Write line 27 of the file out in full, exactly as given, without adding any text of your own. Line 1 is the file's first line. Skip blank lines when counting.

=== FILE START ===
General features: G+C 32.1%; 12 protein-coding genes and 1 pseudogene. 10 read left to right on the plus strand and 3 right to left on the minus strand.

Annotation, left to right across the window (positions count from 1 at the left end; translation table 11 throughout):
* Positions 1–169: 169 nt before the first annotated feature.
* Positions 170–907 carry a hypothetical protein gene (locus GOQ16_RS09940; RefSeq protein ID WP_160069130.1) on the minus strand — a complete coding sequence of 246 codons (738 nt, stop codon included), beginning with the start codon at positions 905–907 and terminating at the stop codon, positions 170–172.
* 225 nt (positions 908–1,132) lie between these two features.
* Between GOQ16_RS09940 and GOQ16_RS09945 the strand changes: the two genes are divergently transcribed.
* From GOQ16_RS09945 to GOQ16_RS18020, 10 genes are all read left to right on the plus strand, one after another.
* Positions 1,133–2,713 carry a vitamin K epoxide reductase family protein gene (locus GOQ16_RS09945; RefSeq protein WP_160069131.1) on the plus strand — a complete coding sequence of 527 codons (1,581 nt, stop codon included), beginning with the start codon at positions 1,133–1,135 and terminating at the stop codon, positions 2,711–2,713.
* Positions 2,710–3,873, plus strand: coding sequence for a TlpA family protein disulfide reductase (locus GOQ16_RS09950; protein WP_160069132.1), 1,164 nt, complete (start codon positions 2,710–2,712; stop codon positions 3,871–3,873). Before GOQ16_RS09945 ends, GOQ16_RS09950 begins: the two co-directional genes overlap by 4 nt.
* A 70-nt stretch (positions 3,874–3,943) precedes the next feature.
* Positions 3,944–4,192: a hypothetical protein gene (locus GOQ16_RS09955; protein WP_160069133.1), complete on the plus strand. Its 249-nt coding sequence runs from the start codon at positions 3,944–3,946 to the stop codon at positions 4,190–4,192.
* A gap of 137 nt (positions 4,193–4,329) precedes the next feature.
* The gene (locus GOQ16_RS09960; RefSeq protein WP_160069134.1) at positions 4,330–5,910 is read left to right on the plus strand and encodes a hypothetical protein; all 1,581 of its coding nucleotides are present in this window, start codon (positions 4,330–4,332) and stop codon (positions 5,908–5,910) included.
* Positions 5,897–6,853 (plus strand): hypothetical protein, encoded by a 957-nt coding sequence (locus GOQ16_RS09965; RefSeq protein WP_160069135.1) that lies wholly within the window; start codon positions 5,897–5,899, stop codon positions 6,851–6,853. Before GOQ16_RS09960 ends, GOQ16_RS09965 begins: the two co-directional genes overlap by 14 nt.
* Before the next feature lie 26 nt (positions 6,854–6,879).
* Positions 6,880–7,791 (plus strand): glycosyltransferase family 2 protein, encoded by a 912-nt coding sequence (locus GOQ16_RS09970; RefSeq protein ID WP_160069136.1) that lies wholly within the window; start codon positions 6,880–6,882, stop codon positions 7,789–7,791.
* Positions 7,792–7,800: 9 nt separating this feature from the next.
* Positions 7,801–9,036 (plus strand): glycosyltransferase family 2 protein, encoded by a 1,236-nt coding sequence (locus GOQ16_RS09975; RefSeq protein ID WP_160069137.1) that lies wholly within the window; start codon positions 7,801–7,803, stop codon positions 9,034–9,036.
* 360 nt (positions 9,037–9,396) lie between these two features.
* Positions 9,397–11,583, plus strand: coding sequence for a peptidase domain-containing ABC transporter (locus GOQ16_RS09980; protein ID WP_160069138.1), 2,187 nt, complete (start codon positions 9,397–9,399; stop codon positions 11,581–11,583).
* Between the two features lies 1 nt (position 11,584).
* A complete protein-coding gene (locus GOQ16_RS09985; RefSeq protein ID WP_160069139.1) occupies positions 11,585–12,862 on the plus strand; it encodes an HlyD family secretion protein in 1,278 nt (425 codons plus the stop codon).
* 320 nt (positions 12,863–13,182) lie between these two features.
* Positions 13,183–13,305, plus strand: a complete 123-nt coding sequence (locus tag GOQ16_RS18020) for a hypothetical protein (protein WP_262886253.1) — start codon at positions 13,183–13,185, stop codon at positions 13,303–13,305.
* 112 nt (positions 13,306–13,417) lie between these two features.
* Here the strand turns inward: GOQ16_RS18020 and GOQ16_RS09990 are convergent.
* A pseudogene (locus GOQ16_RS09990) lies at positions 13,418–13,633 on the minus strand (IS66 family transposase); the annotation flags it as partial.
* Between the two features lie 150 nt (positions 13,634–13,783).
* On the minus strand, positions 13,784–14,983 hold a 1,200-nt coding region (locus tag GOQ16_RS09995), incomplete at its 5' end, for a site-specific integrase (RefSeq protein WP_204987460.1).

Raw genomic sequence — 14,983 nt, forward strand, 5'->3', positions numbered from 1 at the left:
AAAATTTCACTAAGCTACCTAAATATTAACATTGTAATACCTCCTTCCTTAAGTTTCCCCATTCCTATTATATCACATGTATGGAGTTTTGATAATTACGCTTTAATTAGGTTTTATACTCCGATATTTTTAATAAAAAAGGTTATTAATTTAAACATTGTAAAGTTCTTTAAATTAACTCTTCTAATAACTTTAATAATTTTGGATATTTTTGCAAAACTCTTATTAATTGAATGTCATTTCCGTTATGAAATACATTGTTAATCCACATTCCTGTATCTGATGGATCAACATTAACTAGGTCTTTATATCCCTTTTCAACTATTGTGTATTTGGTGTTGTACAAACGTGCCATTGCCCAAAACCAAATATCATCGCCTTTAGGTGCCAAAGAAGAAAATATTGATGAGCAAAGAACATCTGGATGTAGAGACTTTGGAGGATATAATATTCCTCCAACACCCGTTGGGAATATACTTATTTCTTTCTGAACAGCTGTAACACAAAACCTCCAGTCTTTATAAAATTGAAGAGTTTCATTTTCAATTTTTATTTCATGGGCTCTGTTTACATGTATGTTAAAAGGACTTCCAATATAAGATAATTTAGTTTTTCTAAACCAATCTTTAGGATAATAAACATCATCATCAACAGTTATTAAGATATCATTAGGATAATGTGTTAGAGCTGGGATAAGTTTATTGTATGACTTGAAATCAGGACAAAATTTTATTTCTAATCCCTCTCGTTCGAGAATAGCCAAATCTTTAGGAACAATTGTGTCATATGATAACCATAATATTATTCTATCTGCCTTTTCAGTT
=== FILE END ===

* A pseudogene (locus GOQ16_RS09990) lies at positions 13,418–13,633 on the minus strand (IS66 family transposase); the annotation flags it as partial.